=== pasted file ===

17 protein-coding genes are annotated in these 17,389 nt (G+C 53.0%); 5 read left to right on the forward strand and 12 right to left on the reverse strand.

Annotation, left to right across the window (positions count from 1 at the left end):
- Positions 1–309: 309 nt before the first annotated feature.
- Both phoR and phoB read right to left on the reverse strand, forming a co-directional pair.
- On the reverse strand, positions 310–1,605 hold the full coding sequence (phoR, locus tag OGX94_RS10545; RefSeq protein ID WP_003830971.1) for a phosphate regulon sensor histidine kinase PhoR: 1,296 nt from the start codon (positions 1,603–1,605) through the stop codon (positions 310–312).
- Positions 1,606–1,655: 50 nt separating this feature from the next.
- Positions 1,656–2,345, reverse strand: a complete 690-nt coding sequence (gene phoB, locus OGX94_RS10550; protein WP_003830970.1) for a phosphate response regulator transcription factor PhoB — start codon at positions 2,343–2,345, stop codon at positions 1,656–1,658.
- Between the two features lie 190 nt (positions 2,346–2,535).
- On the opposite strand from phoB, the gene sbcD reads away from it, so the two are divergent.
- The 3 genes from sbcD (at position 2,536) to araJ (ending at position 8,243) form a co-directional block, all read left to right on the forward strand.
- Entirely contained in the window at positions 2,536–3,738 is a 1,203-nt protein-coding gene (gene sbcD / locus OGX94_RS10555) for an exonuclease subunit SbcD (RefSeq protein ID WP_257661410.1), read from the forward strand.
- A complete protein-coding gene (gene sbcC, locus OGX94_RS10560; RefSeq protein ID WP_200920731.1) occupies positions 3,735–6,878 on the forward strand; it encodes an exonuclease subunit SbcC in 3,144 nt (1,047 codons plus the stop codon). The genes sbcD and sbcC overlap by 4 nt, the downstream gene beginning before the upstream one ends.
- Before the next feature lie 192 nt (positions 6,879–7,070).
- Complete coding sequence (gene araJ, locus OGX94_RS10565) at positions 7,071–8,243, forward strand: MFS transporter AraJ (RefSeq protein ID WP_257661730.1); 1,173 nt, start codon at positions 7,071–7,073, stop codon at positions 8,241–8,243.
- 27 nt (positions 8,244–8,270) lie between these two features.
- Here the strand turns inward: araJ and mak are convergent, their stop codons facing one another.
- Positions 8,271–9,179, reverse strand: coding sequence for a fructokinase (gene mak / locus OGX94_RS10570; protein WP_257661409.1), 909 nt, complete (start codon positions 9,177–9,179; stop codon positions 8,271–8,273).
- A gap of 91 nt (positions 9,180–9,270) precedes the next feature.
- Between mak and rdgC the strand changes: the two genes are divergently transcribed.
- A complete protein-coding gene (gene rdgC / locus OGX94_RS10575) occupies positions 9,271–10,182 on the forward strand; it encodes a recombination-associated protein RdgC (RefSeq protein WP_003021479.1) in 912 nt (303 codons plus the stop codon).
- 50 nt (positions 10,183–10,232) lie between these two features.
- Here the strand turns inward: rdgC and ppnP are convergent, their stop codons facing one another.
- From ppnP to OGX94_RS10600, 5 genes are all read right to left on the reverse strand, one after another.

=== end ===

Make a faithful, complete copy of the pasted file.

17 protein-coding genes are annotated in these 17,389 nt (G+C 53.0%); 5 read left to right on the forward strand and 12 right to left on the reverse strand.

Annotation, left to right across the window (positions count from 1 at the left end):
- Positions 1–309: 309 nt before the first annotated feature.
- Both phoR and phoB read right to left on the reverse strand, forming a co-directional pair.
- On the reverse strand, positions 310–1,605 hold the full coding sequence (phoR, locus tag OGX94_RS10545; RefSeq protein ID WP_003830971.1) for a phosphate regulon sensor histidine kinase PhoR: 1,296 nt from the start codon (positions 1,603–1,605) through the stop codon (positions 310–312).
- Positions 1,606–1,655: 50 nt separating this feature from the next.
- Positions 1,656–2,345, reverse strand: a complete 690-nt coding sequence (gene phoB, locus OGX94_RS10550; protein WP_003830970.1) for a phosphate response regulator transcription factor PhoB — start codon at positions 2,343–2,345, stop codon at positions 1,656–1,658.
- Between the two features lie 190 nt (positions 2,346–2,535).
- On the opposite strand from phoB, the gene sbcD reads away from it, so the two are divergent.
- The 3 genes from sbcD (at position 2,536) to araJ (ending at position 8,243) form a co-directional block, all read left to right on the forward strand.
- Entirely contained in the window at positions 2,536–3,738 is a 1,203-nt protein-coding gene (gene sbcD / locus OGX94_RS10555) for an exonuclease subunit SbcD (RefSeq protein ID WP_257661410.1), read from the forward strand.
- A complete protein-coding gene (gene sbcC, locus OGX94_RS10560; RefSeq protein ID WP_200920731.1) occupies positions 3,735–6,878 on the forward strand; it encodes an exonuclease subunit SbcC in 3,144 nt (1,047 codons plus the stop codon). The genes sbcD and sbcC overlap by 4 nt, the downstream gene beginning before the upstream one ends.
- Before the next feature lie 192 nt (positions 6,879–7,070).
- Complete coding sequence (gene araJ, locus OGX94_RS10565) at positions 7,071–8,243, forward strand: MFS transporter AraJ (RefSeq protein ID WP_257661730.1); 1,173 nt, start codon at positions 7,071–7,073, stop codon at positions 8,241–8,243.
- 27 nt (positions 8,244–8,270) lie between these two features.
- Here the strand turns inward: araJ and mak are convergent, their stop codons facing one another.
- Positions 8,271–9,179, reverse strand: coding sequence for a fructokinase (gene mak / locus OGX94_RS10570; protein WP_257661409.1), 909 nt, complete (start codon positions 9,177–9,179; stop codon positions 8,271–8,273).
- A gap of 91 nt (positions 9,180–9,270) precedes the next feature.
- Between mak and rdgC the strand changes: the two genes are divergently transcribed.
- A complete protein-coding gene (gene rdgC / locus OGX94_RS10575) occupies positions 9,271–10,182 on the forward strand; it encodes a recombination-associated protein RdgC (RefSeq protein WP_003021479.1) in 912 nt (303 codons plus the stop codon).
- 50 nt (positions 10,183–10,232) lie between these two features.
- Here the strand turns inward: rdgC and ppnP are convergent, their stop codons facing one another.
- From ppnP to OGX94_RS10600, 5 genes are all read right to left on the reverse strand, one after another.